Ryton man fined for breaching Tree Preservation Order
A RYTON man has been ordered to pay more than £1,500 after a protected tree on his land was cut down.
James White, of Ryton Mill, London Road, pleaded guilty at Nuneaton Justice Centre on Tuesday (16 May) to an offence under the Town and Country Planning Act 1990.
Mr White was prosecuted by Rugby Borough Council after a horse chestnut tree protected by a Tree Preservation Order (TPO) was felled on land he owned in Leamington Road, Ryton, without the council's permission.
The court heard a pair of mature horse chestnut trees on the land were made subject to TPOs more than 30 years ago.
White bought the land in August 2016 and a month later contacted the council to report the trunk of one of the trees had snapped, causing damage to the roof of a nearby property.
Knowing the horse chestnut was protected by a TPO, White requested permission to remove the tree due to its poor condition.
When the council's arboricultural officer visited the site to check the condition of the tree he agreed it needed to be removed.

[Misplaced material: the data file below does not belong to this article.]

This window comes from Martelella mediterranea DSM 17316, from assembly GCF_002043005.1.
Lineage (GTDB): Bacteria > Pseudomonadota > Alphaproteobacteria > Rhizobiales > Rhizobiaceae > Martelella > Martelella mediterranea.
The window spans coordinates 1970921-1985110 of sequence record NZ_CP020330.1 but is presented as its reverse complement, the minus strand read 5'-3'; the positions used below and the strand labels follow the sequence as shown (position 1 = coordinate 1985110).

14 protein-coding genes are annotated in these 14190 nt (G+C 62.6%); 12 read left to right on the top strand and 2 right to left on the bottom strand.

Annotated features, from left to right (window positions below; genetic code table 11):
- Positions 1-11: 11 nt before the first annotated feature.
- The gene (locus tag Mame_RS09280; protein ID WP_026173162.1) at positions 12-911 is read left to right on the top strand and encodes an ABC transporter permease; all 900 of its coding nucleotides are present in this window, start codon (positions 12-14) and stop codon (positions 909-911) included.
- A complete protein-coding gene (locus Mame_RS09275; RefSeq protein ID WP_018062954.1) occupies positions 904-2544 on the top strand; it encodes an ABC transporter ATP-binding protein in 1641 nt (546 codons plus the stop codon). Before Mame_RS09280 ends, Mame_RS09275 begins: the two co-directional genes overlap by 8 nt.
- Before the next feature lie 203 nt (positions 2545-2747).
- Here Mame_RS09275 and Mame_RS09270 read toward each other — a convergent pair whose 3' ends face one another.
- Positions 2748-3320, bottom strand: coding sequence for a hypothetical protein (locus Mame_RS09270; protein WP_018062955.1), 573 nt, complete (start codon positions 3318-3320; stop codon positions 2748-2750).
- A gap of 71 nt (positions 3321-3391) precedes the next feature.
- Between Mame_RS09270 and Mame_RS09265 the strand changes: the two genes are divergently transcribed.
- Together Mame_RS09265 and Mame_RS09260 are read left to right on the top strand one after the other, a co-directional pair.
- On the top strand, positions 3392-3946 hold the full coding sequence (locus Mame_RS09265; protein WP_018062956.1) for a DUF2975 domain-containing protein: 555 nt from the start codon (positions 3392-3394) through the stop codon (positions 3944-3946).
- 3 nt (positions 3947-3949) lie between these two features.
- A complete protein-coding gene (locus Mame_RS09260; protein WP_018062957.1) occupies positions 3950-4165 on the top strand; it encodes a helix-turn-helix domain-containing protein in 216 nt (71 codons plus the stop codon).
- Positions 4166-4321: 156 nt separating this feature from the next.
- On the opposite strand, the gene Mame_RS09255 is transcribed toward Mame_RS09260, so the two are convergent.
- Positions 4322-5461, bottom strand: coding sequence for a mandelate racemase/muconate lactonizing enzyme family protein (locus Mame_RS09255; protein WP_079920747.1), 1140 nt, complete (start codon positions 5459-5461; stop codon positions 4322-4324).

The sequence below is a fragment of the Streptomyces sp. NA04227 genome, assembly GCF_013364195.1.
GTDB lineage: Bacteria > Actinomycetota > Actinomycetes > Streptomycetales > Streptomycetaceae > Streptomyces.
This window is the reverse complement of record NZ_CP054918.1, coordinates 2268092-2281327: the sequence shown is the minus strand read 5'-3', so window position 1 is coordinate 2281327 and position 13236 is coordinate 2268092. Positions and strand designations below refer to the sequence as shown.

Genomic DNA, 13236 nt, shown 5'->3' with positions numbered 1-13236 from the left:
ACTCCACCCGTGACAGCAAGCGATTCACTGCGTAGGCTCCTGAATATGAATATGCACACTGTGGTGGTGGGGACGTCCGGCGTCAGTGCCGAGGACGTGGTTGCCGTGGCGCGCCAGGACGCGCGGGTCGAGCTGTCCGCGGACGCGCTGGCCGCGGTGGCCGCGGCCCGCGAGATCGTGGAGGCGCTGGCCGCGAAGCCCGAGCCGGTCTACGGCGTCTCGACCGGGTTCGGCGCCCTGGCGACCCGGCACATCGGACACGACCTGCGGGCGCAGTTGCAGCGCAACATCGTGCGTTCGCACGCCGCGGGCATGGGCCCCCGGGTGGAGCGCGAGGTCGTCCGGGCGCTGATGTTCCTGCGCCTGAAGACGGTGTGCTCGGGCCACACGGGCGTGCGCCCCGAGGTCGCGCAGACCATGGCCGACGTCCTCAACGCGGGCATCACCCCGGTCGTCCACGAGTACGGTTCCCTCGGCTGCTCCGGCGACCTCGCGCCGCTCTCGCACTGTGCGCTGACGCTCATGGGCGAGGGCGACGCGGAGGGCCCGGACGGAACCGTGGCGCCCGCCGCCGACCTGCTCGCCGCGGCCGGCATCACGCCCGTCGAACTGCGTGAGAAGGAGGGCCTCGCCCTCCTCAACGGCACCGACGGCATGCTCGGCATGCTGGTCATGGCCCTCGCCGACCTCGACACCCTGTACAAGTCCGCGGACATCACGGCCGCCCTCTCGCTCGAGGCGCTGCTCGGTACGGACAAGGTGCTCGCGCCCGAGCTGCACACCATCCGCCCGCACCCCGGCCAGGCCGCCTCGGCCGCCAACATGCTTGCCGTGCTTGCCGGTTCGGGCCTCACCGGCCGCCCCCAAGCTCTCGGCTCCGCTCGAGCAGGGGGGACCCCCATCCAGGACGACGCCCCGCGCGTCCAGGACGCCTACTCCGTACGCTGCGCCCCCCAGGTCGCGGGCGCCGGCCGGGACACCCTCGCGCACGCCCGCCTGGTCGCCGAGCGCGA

But an inspection of the other horse chestnut revealed it remained in good condition.
As a result, White was told he only had permission to remove the damaged tree.
However, in December the council was contacted by residents who were concerned about clearance work taking place on the land.
On visiting the site, the arboricultural officer found both horse chestnut trees had been removed - breaching the TPO which states landowners must have permission from the council before carrying out work on a protected tree.
At Tuesday's hearing, White's solicitor told magistrates the breach of the TPO was a genuine mistake, caused by a misunderstanding between White and the contractor carrying out work on the land.
The solicitor added White had also agreed to replace the tree - a condition of breaching a TPO.
White was fined £879 for the offence. The 71-year-old was also ordered to pay £541 costs and an £87 victim surcharge.
Speaking after the hearing, Sean Lawson, Rugby Borough Council's head of environment and public realm, said: "Even basic maintenance of a protected tree, such as pruning, lopping or topping, needs prior approval, so I'd urge residents considering carrying out work on a mature tree to contact us first.
"We can offer advice on how best to carry out the work and avoid falling foul of the law.
"I'd also encourage any resident who has concerns about work being carried out on trees in the borough to report those concerns to the council."
Residents can contact the council's arboriculture team by calling (01788) 533717 or by completing the online form at www.rugby.gov.uk/reportaproblem